Soot Induced Cam Wear in Diesel Engines: An Investigation Using Thin Layer Activation 2000-01-1990
Thin Layer Activation (TLA), a radionuclide technique, was recently applied at the Research Center of ELF Solaize, France, to perform on-line monitoring of wear on diesel car engines. Measurements aimed at better understanding how wear develops on cam lobes as a function of various parameters such as lubricant formulation, soot concentration, and oil aging. The engine itself (passenger car diesel engine) was operated under severe steady state conditions (speed, torque, oil temperature and smoke) and on-line measurements were performed by applying two independent methods: direct measurement of material loss from cam lobes (inlet and exhaust valves) and concentration measurement of worn debris in oil or in the oil filter. These methods have proved to be very repeatable and absolute wear values given by TLA were consistent with those measured by profilometry.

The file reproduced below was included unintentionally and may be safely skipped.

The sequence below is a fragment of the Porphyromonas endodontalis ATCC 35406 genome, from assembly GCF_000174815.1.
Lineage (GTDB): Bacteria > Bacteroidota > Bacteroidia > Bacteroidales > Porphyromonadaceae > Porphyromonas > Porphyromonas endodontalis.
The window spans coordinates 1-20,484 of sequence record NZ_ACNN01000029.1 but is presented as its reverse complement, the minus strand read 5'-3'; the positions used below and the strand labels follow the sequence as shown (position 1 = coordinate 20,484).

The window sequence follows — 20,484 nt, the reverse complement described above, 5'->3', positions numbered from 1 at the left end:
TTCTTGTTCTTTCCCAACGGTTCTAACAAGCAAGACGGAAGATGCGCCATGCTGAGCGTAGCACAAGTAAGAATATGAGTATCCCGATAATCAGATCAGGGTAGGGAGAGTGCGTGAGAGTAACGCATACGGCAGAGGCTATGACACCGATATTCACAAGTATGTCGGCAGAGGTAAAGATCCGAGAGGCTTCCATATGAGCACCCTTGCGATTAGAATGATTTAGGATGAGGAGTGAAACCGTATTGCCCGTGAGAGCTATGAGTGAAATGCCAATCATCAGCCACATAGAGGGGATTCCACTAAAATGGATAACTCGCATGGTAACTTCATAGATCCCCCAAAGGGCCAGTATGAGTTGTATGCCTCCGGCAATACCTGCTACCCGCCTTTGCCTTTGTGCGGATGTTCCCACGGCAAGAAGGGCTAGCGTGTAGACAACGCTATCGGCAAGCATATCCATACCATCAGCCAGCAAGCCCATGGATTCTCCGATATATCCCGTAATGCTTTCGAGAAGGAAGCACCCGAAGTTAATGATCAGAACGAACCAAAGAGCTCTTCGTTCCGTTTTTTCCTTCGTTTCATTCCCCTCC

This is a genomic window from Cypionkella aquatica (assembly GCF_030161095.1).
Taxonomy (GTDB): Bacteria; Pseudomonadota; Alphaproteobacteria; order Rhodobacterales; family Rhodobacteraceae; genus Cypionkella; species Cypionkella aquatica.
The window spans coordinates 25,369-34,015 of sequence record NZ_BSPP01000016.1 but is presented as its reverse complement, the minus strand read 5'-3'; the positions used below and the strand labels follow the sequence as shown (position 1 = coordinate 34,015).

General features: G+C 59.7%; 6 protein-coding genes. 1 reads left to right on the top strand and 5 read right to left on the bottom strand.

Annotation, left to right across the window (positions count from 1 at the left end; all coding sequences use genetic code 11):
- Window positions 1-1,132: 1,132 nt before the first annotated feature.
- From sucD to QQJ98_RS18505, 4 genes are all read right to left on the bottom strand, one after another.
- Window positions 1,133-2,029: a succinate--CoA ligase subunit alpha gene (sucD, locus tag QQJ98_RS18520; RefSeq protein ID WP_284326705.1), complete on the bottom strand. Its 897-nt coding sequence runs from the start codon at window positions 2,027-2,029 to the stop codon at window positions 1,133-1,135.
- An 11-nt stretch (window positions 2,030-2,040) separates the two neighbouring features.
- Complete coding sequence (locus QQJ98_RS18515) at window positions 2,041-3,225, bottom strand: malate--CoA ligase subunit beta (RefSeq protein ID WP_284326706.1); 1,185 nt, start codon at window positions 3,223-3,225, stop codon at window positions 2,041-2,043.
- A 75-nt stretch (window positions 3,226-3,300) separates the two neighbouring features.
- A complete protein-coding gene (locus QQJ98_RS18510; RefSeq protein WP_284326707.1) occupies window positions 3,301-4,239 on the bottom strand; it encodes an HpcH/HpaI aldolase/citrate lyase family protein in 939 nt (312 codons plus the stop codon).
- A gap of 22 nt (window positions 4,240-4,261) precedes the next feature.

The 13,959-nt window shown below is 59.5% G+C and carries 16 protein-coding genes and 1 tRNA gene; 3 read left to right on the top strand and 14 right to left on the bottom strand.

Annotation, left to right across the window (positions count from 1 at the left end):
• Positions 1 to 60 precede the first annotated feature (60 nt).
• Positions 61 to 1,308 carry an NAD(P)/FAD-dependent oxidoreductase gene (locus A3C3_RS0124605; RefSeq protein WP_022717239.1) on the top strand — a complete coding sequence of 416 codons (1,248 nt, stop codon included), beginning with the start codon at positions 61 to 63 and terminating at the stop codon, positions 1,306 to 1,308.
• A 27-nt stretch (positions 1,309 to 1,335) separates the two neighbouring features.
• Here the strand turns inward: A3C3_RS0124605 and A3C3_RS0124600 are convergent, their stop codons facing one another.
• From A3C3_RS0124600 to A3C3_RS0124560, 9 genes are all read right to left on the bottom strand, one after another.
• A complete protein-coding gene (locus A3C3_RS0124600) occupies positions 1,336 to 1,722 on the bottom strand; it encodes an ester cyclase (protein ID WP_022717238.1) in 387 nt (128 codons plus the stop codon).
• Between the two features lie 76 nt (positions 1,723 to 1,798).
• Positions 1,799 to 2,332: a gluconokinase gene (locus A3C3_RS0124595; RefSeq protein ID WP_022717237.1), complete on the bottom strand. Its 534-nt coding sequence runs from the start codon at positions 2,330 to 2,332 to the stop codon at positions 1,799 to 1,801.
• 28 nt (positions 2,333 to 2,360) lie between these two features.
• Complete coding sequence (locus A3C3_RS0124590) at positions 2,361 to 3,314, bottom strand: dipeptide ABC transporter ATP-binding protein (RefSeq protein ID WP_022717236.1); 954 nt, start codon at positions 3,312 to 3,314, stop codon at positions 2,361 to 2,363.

Experiments using end of test sooted oils have shown a very poor correlation between observed TLA wear rate and camshaft average wear results of the previous 50 h engine tests. Experiments on fresh oils have shown the existence of a threshold effect of soot on wear associated with a depletion in additive efficiency; this threshold depends on oil formulation and highlights the importance of the draining process as the best way to efficiently protect the engine.
The impact of oil formulation has also been demonstrated. For extending the oil drain interval, we have shown that it is crucial to choose an oil that gives the lowest wear rate before and after draining. Other effects such as the filter collection efficiency or the impact of cam configuration (inlet or exhaust valve) have also been investigated, confirming the complexity of cam wear mechanisms.